Roger Bobo
March 8, 2019
Oaxaca, Mexico


www.berp.com

Friday, February 22, 2019


Luck
Many assistant conductors reach their success, fame and fortune as a result of the principal conductor becoming ill and by being prepared to take over the conducting responsibilities. This is a classic example of luck; the principal conductor’s sudden illness becomes the good luck of the ambitious assistant. 
Calculation:Can luck be influenced by our individual attitudes and behaviors? There are numerous and fascinating academic studies showing copious statistics that those with optimistic attitudes have a greater incidence experiencing what they wish for, IE, good luck. Studying the best options to realize that wish gives an advantage whether we are playing the slot machines in the Las Vegas or Montecarlo casinos or measuring the circumstances of an upcoming event; studying the odds of a horse race or the surrounding conditions of an audition or competition. There are those who can calculate higher frequencies of winning and there are those who by instinct just feel ‘Lady Luck’ is there at certain times. In the casino world, virtuoso gamblers make in depth studies to anticipate as closely as possible when the best moment is to take the chanceon luck, and when to make their move. For classical musicians, knowing the conditions for a symphony orchestra position or solo competition, it’s advantageous to be aware of who the judges are, who are the other competitors, and what is the history. This gives us a greater chance of being lucky or perhaps avoiding a probability of being unlucky.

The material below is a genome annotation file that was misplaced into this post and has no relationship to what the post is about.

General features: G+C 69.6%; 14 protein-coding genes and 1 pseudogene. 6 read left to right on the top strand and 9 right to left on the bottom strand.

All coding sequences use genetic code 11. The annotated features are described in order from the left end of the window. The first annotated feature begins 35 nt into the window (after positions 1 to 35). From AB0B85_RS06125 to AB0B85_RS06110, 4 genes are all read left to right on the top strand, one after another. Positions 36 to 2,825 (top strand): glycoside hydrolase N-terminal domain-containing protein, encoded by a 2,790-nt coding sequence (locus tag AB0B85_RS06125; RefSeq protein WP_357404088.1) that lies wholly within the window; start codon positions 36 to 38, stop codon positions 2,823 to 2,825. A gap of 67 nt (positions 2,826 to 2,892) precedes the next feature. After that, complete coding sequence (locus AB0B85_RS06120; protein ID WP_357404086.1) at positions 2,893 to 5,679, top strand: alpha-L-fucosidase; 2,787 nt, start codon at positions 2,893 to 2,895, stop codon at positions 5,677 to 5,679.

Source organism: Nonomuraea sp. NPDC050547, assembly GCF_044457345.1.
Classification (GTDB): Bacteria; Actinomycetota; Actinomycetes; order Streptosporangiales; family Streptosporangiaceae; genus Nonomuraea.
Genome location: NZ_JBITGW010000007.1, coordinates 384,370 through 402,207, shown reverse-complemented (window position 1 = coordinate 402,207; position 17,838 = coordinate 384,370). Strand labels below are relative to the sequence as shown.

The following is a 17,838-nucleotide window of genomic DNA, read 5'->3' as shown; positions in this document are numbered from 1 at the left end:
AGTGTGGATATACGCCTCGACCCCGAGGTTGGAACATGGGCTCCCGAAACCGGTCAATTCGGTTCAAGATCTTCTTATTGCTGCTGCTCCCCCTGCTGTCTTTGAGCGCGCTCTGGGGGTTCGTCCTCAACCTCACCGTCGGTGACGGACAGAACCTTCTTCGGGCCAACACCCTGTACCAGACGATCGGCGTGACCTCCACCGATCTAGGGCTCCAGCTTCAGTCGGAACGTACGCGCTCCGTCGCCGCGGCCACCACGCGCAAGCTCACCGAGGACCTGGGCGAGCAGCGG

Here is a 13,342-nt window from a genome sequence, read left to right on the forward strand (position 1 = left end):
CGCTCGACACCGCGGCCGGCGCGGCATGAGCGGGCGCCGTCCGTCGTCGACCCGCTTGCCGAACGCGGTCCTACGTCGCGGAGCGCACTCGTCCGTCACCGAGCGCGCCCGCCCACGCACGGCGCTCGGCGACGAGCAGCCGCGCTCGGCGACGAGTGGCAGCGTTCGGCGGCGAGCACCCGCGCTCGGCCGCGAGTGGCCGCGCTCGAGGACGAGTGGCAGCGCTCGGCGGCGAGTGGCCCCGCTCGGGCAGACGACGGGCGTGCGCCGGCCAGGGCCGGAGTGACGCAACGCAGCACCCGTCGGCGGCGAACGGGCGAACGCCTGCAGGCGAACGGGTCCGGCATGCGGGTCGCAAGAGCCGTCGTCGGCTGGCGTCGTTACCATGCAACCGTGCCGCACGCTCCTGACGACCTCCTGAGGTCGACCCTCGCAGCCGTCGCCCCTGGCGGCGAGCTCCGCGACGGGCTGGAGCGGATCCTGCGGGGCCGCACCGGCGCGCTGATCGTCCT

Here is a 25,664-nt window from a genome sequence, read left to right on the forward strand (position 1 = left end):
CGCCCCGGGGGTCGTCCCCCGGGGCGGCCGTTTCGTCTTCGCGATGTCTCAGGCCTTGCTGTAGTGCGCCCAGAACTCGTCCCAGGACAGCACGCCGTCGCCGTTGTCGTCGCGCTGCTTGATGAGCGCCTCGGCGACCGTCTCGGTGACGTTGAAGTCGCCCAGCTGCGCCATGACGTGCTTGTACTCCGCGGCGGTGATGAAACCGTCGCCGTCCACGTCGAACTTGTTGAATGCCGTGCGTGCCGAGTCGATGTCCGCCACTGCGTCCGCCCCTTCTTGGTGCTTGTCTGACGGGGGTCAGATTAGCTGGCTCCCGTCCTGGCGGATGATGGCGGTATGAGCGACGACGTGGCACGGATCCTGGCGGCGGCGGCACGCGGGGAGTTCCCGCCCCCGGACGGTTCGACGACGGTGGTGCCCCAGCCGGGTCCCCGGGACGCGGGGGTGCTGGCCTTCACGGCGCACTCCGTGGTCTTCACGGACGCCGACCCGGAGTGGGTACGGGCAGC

Preparation: Of course, everyone has hopes regarding many things, work, money, love, and fulfillment. Hope alone is a weak option for bringing good luck, statisticians point out that those who believe they will be lucky have a better chance for success. In 1956 a young boy of 18 years old went of to study tuba at the Eastman School of Music in Rochester, New York. Just by chance the tubist in the Rochester Philharmonic Orchestra had unexpectedly just been drafted into military service. The young man, just entering his freshman year, was asked to audition; he played and was asked to join the orchestra. That was a classic example of pure luck and the boy was prepared. Because of extremely good luck and thorough preparation a long and successful career was put in motion.
Random: We don’t know when luck, good luck or bad luck, will appear. Winning the lottery or being hit by a truck, the one thing that we can be sure of is that luck will touch our lives. Some may call it destiny, karma, spiritual, superstition or just plain luck.Luck is an aspect of our private lives that we can choose, it exists for everyone. 
Be prepared and GOOD LUCK
Roger Bobo
February 22, 2019, Oaxaca, Mexico